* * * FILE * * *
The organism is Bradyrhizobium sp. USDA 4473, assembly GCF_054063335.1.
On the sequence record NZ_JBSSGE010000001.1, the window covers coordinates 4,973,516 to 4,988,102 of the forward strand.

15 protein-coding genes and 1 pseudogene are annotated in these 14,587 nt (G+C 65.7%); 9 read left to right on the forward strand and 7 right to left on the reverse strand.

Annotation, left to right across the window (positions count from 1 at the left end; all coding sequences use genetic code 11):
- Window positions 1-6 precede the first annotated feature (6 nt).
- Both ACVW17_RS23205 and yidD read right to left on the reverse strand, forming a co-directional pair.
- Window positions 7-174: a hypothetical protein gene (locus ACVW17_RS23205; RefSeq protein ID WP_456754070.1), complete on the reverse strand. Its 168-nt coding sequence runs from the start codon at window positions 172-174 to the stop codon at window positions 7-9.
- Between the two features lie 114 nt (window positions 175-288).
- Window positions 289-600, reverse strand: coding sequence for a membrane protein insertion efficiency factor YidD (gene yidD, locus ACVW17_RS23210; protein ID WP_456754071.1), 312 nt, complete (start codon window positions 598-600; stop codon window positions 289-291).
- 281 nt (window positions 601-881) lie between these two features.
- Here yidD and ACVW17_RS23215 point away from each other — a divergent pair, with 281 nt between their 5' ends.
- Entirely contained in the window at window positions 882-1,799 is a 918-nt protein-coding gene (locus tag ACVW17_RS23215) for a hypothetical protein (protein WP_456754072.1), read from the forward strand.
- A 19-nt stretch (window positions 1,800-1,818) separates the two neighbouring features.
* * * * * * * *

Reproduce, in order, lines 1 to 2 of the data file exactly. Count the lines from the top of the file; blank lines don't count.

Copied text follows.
The organism is Bradyrhizobium sp. USDA 4473, assembly GCF_054063335.1.
On the sequence record NZ_JBSSGE010000001.1, the window covers coordinates 4,973,516 to 4,988,102 of the forward strand.